In less than an hour, Caryl Churchill's Far Away conjures a devastatingly bleak dystopia. It begins with a sense of foreboding and ends in total dread. You can't call it enjoyable, but it is impossible to ignore.
It starts when a child called Joan sees something she shouldn't in the garden of the house where she is staying with her aunt Harper. There's her uncle and there are babies and blood. Harper reassures her. When evasions fail, she resorts to comfort, putting a good face on bad things. "You're part of a big movement to make things better. You can be proud of that." In the short scenes that follow, we meet Joan as she performs a task that is the physical equivalent of that evasion of hard, chilling truth about the nature of evil: she makes enormous, fantastical, beautiful hats for beaten prisoners to wear in weekly parades.
By the final scenes we are in a world at total war, the planet is consumed. Every living thing has taken sides. Joan, now married, is somehow on the run. Harper's words have the oddity of fairy tales but the dread madness of truth. The elephants have gone over to the Dutch. Mallards commit rape and are on the side of the elephants and the Koreans. Crocodiles are always in the wrong. Pigs are slaughtered alongside musicians.
Churchill's language has a terrible simplicity and an implacable precision; every word, every half sentence paints a picture that would make you laugh if it didn't want to make you cry. Her point about the human destruction of the order of nature, about what happens when people turn a blind eye to man-made disaster, is so prescient and so far-reaching that Far Away, which premiered in 2000, feels less like a fantasy and more like a warning.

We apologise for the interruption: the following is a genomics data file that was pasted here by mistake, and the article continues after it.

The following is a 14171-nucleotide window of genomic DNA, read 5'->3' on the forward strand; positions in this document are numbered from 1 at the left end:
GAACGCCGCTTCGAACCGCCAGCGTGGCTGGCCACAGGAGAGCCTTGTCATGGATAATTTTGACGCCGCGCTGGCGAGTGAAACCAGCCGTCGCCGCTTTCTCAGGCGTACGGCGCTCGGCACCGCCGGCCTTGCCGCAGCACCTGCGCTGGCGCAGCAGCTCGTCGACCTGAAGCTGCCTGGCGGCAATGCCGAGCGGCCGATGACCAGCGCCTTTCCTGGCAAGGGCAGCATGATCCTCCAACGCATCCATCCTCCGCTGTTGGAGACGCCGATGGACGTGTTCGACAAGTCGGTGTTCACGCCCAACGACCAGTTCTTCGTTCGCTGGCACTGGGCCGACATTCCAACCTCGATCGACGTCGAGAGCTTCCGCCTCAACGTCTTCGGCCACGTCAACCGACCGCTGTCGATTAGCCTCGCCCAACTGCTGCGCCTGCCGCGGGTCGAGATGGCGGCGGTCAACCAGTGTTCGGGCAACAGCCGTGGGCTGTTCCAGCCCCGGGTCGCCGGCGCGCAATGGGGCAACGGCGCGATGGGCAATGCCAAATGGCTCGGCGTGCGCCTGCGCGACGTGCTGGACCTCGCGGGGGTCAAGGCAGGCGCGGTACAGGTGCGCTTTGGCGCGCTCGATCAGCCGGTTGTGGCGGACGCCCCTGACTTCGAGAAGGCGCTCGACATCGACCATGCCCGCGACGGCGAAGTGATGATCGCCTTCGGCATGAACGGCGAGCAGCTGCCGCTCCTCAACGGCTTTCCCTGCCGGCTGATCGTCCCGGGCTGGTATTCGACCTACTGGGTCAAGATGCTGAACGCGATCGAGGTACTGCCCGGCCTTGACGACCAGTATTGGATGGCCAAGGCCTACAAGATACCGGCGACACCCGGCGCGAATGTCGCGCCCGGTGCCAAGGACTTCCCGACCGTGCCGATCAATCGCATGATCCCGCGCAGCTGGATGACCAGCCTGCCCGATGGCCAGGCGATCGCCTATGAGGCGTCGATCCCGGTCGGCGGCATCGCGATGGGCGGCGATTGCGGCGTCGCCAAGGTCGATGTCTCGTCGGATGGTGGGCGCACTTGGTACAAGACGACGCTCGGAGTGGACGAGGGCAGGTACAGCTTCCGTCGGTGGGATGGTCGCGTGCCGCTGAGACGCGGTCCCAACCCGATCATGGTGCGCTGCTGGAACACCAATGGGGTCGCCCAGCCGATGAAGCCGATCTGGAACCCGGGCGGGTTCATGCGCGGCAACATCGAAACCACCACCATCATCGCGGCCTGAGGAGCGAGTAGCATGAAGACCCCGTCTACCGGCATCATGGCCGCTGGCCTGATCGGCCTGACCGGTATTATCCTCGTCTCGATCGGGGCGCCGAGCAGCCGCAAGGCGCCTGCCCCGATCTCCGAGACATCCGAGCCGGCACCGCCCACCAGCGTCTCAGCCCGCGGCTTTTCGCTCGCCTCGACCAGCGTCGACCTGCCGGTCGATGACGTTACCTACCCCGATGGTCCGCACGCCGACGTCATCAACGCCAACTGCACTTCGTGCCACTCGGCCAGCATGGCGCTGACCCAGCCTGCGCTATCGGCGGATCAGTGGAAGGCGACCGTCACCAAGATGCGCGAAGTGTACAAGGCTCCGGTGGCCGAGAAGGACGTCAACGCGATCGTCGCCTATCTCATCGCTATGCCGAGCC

It needs direction of scalpel-like clarity and that's what Lyndsey Turner provides. Lizzie Clachan's design of a red felt box allows for swift scene changes and for a shocking staging of the famous parade. There's a tarnished mirror that divides the scenes; Joan peers through it, at the horrors beyond, as if through a glass darkly.
Peter Mumford's lighting and Christopher Schutt's sound both add to the horror, while remaining restrained. It is in its suggestiveness that Far Away is so powerful; it doesn't need to make its effects explicit. As child Joan, Sophia Ally (who will alternate with Abbiegail Mills) catches just the right unease and longing for the disturbing images she has seen to be explained. Turner's attention to detail shows in the way that her feet and legs are dirty, covered in the mud and blood she has trampled through; it's a small thing, but a telling one.
In the same way, Jessica Hynes' harassed, evasive Harper is making a rug that shows a land of beauty and order; like the beautiful feathered and grass hat that grown-up Joan makes, it underlines the way that a longing for order enables people to gloss over darkness, to ignore what they don't want to see. All the cast – which includes Aisling Loftus as adult Joan and Simon Manyonda as Todd, her husband – beautifully capture this moral myopia. Doubt flickers across their faces even as they hope for the best and fail to oppose the wrong.
It's a tiny play, but an immense one. Chilling and thought-provoking. The evening may be short, but you couldn't watch anything else. It's already too much.